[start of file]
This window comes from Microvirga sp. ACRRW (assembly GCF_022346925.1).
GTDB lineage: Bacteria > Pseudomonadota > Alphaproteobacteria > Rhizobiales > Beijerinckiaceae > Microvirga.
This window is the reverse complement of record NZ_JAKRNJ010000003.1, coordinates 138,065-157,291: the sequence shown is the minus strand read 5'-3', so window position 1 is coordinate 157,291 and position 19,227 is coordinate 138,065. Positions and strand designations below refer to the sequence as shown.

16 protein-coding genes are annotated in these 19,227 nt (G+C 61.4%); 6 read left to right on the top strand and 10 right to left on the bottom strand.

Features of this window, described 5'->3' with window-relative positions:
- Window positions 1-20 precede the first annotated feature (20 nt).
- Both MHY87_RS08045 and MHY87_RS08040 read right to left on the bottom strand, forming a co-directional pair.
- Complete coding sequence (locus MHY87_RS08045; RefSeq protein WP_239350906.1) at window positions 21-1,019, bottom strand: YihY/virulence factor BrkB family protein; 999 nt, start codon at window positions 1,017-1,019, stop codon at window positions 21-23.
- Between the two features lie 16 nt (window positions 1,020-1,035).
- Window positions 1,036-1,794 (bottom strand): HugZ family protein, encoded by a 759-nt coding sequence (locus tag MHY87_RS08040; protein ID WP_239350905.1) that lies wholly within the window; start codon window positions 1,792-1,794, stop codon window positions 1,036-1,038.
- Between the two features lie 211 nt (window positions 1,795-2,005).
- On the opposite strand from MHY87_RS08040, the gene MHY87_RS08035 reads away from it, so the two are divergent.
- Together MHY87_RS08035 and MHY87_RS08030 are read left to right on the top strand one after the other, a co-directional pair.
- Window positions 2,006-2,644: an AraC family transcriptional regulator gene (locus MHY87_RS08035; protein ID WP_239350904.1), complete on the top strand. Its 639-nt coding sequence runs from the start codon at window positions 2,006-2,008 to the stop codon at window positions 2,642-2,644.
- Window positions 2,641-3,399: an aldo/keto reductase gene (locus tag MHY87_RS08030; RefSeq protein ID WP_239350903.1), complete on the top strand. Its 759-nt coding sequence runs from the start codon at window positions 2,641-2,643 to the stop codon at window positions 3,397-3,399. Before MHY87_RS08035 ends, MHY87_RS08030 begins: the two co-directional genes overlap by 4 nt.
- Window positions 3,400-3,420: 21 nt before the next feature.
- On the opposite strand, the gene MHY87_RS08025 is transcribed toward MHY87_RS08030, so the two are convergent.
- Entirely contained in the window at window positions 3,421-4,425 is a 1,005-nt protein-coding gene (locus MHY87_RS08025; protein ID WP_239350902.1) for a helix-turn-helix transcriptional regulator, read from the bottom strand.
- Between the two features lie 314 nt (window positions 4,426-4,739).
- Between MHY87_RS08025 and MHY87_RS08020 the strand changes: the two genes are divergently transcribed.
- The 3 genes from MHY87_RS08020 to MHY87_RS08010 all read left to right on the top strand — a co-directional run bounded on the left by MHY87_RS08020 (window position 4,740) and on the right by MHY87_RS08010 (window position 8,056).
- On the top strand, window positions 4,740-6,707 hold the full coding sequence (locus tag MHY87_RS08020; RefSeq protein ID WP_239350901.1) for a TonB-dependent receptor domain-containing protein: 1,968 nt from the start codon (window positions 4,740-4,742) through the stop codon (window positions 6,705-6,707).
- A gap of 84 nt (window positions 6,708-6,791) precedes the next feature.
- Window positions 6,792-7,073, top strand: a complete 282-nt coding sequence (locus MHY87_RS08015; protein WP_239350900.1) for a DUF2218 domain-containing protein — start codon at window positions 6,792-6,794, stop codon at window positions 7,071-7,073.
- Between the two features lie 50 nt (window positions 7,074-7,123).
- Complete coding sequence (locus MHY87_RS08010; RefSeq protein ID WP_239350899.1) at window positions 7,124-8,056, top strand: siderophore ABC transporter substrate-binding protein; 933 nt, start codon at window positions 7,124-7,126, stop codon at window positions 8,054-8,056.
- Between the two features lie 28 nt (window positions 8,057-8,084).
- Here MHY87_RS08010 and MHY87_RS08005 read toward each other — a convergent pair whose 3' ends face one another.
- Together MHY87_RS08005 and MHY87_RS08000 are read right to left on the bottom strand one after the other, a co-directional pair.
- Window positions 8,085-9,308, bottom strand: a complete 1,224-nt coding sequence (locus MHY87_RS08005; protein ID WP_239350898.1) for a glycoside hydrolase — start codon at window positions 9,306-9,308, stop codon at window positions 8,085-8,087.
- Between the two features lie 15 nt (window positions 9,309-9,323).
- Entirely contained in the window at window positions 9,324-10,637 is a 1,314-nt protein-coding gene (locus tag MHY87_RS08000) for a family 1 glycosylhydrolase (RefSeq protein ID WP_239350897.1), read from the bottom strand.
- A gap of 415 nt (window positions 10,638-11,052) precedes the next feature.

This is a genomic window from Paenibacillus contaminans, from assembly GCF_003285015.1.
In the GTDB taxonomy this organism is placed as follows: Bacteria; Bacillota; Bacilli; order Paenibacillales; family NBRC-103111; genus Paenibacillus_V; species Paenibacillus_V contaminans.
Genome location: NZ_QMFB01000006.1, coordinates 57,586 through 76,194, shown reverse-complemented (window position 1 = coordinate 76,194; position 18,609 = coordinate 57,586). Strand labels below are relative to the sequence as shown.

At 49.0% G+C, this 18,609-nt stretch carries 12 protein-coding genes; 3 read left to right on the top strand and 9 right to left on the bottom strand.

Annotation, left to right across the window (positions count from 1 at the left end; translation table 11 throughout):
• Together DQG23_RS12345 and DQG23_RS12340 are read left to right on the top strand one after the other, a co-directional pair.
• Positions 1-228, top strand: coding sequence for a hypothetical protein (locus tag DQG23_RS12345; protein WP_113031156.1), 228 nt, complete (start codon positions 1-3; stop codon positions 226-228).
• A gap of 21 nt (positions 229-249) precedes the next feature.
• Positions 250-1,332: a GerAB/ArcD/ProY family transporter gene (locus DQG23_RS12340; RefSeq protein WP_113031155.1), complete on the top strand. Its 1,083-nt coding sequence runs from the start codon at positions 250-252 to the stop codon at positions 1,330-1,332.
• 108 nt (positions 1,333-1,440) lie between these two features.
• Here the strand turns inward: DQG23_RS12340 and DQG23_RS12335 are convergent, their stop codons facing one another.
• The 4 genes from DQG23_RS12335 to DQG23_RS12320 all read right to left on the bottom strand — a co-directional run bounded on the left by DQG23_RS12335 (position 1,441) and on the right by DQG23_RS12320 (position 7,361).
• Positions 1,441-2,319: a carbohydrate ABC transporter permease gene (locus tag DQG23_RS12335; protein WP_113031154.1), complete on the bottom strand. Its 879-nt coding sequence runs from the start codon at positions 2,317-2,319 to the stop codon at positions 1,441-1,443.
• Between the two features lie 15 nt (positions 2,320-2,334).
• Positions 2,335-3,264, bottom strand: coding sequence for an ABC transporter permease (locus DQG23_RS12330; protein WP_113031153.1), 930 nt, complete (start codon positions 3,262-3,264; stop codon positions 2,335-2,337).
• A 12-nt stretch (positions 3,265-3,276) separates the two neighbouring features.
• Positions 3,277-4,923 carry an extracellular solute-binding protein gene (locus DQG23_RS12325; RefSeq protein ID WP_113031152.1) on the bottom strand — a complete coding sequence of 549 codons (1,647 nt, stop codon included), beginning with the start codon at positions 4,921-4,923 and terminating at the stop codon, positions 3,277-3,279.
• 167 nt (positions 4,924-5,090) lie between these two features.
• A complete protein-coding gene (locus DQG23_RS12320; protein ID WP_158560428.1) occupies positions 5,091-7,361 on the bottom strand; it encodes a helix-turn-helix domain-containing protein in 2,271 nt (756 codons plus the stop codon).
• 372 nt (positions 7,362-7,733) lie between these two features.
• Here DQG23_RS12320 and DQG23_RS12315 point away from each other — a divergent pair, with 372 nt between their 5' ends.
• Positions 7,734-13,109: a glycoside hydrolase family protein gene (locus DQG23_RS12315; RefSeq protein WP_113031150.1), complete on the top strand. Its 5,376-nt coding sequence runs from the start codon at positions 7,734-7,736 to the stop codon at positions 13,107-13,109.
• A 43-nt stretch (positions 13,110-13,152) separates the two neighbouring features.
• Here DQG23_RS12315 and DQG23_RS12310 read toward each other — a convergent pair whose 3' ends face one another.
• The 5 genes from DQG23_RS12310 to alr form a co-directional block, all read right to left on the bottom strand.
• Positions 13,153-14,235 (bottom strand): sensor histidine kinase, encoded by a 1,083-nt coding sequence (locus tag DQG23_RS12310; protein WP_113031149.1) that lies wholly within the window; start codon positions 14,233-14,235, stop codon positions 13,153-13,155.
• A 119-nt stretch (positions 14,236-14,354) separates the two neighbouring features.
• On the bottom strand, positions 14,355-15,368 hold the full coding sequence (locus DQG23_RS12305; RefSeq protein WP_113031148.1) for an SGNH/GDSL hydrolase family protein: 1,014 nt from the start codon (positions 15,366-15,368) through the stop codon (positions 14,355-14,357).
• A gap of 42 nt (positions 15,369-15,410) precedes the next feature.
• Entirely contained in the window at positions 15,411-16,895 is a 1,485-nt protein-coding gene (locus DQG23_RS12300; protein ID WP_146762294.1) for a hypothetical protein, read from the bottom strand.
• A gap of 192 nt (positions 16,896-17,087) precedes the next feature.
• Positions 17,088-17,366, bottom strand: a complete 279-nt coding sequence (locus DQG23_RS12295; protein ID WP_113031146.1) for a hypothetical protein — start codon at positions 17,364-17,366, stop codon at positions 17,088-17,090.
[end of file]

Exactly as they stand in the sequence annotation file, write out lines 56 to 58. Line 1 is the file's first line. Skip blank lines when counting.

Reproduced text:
• A 43-nt stretch (positions 13,110-13,152) separates the two neighbouring features.
• Here DQG23_RS12315 and DQG23_RS12310 read toward each other — a convergent pair whose 3' ends face one another.
• The 5 genes from DQG23_RS12310 to alr form a co-directional block, all read right to left on the bottom strand.